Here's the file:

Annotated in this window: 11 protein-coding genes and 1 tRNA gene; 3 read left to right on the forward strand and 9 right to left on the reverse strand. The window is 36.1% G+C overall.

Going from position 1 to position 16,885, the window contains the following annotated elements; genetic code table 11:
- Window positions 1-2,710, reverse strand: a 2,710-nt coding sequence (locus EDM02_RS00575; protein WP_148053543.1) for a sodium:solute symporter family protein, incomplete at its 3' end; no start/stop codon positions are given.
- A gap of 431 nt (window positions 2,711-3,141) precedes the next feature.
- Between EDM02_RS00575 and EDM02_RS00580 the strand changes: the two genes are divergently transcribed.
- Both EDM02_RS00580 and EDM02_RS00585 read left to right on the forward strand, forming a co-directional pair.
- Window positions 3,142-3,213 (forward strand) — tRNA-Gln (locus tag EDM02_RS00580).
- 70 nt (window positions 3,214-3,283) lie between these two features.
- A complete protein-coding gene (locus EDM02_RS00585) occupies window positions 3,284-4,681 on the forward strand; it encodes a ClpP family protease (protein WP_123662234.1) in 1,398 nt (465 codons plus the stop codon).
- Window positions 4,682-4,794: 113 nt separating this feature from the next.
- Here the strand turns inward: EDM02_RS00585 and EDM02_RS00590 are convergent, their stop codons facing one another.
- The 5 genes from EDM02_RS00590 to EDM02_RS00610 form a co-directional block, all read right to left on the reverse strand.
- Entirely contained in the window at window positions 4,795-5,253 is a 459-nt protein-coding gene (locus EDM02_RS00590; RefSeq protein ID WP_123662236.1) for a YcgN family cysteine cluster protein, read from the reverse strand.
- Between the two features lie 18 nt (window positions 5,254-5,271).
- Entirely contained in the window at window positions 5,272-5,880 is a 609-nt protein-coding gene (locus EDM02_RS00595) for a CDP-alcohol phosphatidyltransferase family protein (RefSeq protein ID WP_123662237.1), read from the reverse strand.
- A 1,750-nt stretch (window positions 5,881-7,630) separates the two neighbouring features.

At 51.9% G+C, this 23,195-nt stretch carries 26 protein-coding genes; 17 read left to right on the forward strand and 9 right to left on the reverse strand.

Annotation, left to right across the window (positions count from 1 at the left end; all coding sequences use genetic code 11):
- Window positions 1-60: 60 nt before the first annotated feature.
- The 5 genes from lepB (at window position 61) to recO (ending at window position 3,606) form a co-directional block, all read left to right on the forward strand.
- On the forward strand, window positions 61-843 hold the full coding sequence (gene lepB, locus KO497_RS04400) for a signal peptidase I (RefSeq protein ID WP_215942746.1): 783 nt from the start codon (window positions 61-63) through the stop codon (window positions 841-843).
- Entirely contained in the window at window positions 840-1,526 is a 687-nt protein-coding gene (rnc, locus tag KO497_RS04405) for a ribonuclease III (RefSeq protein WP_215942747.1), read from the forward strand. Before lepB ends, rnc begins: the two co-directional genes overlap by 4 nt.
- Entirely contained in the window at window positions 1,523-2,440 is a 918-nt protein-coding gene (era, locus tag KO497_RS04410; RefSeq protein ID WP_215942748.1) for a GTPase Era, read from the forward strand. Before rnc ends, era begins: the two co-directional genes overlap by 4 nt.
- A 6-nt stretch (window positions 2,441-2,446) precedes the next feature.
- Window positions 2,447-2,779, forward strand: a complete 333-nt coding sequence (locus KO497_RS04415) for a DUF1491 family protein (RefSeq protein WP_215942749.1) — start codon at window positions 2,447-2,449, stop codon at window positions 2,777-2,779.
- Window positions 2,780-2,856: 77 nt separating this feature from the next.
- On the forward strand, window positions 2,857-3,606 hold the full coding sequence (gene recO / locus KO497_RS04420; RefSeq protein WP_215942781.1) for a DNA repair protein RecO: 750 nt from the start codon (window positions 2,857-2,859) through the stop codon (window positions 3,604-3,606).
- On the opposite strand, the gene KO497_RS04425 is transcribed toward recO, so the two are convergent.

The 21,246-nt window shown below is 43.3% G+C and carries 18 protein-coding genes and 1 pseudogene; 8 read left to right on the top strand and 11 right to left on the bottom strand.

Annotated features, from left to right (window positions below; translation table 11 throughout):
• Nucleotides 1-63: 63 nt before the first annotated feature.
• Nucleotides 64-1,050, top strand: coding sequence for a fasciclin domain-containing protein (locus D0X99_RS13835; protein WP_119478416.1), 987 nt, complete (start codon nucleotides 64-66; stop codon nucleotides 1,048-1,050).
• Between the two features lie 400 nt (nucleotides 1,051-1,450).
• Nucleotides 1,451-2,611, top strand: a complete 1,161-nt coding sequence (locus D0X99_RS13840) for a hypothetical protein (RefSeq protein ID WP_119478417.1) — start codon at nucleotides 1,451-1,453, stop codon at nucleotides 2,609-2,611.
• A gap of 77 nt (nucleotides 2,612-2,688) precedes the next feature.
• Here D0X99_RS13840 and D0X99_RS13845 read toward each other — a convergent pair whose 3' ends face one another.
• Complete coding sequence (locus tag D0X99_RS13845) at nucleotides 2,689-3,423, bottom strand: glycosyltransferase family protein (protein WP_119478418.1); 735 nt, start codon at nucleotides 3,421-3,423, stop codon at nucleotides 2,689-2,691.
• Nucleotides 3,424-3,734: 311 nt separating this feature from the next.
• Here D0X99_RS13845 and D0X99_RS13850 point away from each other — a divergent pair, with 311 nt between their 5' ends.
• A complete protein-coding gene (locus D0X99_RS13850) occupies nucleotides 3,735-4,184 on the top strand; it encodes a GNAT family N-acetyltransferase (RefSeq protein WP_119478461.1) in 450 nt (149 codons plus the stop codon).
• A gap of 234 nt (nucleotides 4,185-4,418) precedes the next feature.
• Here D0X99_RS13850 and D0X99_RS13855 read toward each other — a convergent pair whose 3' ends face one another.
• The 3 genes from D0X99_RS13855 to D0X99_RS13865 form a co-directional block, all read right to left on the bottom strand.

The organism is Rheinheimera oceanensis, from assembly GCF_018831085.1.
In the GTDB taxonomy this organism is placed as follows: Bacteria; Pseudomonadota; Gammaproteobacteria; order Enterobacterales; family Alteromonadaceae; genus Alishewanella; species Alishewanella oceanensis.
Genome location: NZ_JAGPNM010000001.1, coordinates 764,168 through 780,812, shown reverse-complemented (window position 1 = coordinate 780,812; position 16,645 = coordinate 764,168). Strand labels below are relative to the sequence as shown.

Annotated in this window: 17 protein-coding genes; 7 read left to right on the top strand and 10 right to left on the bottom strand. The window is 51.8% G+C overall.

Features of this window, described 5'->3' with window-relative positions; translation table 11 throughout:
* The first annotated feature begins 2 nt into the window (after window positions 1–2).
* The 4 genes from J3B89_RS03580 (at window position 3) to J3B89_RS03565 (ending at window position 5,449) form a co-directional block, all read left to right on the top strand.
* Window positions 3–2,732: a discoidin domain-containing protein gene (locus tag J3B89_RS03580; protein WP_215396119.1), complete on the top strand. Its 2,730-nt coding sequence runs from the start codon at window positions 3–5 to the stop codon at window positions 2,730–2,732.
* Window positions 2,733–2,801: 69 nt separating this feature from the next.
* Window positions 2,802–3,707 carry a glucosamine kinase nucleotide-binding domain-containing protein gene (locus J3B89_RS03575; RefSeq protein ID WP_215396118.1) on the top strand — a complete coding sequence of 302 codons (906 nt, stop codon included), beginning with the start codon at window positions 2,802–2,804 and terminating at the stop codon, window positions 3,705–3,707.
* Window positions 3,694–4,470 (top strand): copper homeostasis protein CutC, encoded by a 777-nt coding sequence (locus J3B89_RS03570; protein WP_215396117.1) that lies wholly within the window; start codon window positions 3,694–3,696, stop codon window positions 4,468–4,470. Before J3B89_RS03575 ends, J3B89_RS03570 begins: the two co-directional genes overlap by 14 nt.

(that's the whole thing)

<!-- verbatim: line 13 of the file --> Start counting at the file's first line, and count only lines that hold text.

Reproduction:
- Entirely contained in the window at window positions 4,795-5,253 is a 459-nt protein-coding gene (locus EDM02_RS00590; RefSeq protein ID WP_123662236.1) for a YcgN family cysteine cluster protein, read from the reverse strand.